|Publication number||US4547014 A|
|Application number||US 06/570,979|
|Publication date||Oct 15, 1985|
|Filing date||Jan 16, 1984|
|Priority date||Jan 16, 1984|
|Publication number||06570979, 570979, US 4547014 A, US 4547014A, US-A-4547014, US4547014 A, US4547014A|
|Inventors||James A. Wicker|
|Original Assignee||Wicker James A|
|Export Citation||BiBTeX, EndNote, RefMan|
|Patent Citations (3), Referenced by (47), Classifications (5), Legal Events (6)|
|External Links: USPTO, USPTO Assignment, Espacenet|
This invention is related to the body of art that includes covers, and particularly accordion-like folding covers, which are attached to the open bed or body of a pick-up or other truck. The covers convert the open truck to a closed truck for protection of equipment and materials carried therein.
The prior art reveals numerous approaches to sliding or folding truck body covers, many of which are metal and many of which are canvas. U.S. Pat. No. 4,210,361 to Marvin et al discloses a sliding articulated rigid cover assembly for such vehicles that includes an embodiment shown in FIGS. 8-11 in which the accordion-like folding top is slidably mounted between a pair of track members. The articulated cover plates are provided with narrow, individual waterproofing sheets 47 over each of the hinged seams.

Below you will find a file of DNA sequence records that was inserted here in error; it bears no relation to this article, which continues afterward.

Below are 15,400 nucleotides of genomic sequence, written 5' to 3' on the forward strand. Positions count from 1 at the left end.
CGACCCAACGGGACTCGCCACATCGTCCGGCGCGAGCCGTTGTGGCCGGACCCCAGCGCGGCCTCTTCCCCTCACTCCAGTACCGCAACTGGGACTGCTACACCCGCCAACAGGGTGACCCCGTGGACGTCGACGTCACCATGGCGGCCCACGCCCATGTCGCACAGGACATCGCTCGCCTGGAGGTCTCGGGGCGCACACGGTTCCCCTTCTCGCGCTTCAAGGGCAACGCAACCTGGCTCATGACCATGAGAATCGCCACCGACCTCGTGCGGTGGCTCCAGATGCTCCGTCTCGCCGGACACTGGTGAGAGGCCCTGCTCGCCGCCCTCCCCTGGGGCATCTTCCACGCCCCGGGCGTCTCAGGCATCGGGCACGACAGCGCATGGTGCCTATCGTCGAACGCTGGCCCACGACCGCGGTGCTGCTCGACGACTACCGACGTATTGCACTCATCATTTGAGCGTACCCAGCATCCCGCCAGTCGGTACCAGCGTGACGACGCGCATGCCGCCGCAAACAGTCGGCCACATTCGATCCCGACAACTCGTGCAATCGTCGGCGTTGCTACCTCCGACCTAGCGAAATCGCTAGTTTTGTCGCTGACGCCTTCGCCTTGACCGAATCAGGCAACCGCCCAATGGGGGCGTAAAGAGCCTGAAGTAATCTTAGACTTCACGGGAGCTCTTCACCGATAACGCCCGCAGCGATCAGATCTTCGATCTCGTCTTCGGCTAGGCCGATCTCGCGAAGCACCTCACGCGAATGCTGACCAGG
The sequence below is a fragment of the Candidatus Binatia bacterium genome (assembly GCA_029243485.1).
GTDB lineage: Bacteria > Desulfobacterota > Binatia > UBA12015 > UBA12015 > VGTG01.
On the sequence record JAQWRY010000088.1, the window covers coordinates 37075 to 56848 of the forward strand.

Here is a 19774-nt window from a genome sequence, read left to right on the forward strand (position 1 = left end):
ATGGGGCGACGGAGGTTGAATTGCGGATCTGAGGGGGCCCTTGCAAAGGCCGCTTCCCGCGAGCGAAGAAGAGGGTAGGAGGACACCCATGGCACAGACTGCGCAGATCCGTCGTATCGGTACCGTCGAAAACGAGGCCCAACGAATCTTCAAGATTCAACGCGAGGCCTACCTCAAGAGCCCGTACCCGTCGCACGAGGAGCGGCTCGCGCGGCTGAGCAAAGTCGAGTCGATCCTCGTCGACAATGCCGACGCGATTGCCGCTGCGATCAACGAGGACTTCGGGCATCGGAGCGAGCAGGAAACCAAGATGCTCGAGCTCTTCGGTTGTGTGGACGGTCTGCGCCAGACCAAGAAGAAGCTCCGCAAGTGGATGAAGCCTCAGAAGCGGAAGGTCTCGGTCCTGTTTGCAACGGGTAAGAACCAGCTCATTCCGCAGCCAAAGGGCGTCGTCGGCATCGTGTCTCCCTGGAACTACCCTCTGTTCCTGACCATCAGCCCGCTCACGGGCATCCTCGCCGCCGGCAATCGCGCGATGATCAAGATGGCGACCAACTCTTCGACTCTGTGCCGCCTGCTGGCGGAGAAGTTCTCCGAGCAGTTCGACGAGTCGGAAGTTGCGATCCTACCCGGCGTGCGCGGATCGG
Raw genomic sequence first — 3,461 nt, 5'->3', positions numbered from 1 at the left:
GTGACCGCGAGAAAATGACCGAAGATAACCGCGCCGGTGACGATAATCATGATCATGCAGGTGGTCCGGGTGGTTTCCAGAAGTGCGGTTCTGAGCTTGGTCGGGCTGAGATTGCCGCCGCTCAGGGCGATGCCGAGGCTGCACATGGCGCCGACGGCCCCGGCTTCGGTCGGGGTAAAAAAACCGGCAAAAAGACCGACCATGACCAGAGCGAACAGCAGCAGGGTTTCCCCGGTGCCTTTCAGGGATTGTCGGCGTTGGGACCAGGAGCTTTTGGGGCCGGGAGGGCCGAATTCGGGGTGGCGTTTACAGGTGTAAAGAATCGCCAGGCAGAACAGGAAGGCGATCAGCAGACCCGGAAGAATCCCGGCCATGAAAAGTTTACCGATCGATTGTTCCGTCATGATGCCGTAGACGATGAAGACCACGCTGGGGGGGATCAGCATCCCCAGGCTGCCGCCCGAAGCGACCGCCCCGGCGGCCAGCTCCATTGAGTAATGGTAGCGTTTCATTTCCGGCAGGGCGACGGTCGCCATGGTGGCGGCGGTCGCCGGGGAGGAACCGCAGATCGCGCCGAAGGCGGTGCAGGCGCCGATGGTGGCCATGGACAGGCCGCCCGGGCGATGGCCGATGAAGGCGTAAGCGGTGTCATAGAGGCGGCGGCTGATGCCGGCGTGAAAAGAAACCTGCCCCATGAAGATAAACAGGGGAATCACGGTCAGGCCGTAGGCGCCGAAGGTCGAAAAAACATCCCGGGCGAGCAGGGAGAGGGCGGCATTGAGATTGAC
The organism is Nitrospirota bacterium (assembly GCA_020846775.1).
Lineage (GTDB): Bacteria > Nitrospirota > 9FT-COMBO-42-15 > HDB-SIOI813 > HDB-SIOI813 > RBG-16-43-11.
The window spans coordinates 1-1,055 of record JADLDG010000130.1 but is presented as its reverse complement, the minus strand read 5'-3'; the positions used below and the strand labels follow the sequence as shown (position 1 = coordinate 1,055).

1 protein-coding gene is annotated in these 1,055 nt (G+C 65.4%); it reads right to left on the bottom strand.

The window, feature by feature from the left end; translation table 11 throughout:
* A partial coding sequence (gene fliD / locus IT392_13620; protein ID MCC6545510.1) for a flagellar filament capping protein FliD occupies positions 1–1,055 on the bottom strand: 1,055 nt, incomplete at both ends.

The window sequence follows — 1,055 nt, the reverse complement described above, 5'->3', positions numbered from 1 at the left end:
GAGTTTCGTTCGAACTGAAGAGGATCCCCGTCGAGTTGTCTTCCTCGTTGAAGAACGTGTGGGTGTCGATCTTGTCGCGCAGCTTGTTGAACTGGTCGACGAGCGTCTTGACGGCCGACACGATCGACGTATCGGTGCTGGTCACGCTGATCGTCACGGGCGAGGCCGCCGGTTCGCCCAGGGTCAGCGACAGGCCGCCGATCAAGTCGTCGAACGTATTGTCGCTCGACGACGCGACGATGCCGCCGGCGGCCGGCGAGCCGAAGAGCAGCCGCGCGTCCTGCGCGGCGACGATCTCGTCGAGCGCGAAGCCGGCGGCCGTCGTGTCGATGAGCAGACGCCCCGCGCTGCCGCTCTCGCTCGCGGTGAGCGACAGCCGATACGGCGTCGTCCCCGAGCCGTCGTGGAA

One of the major disadvantages to this type of cover and other roll type or spring actuated covers is that they do not provide sufficient security for the contents of the truck bed are easily broken into even when in the locked condition. Additionally, most of them have no provision for securing the cover in a partially open position to protect small tools or other equipment and materials stored at the front end of the truck bed from weather damage or from bouncing out of the truck while it is in movement. Additionally, if for esthetic reasons the owner of the truck desires a canvas or Naugehyde tarp or cover, security problems are increased because the material can be cut or torn away. Combinations of canvas and metal sliding or accordion-like folding covers are rare, and when they have been attempted it has been with some difficulty in joining the canvas to the metal such that the assembly opens and closes smoothly.
It was to overcoming these disadvantages and to substantially improving the security and convenience of such cover assemblies that the present inventor directed his attention.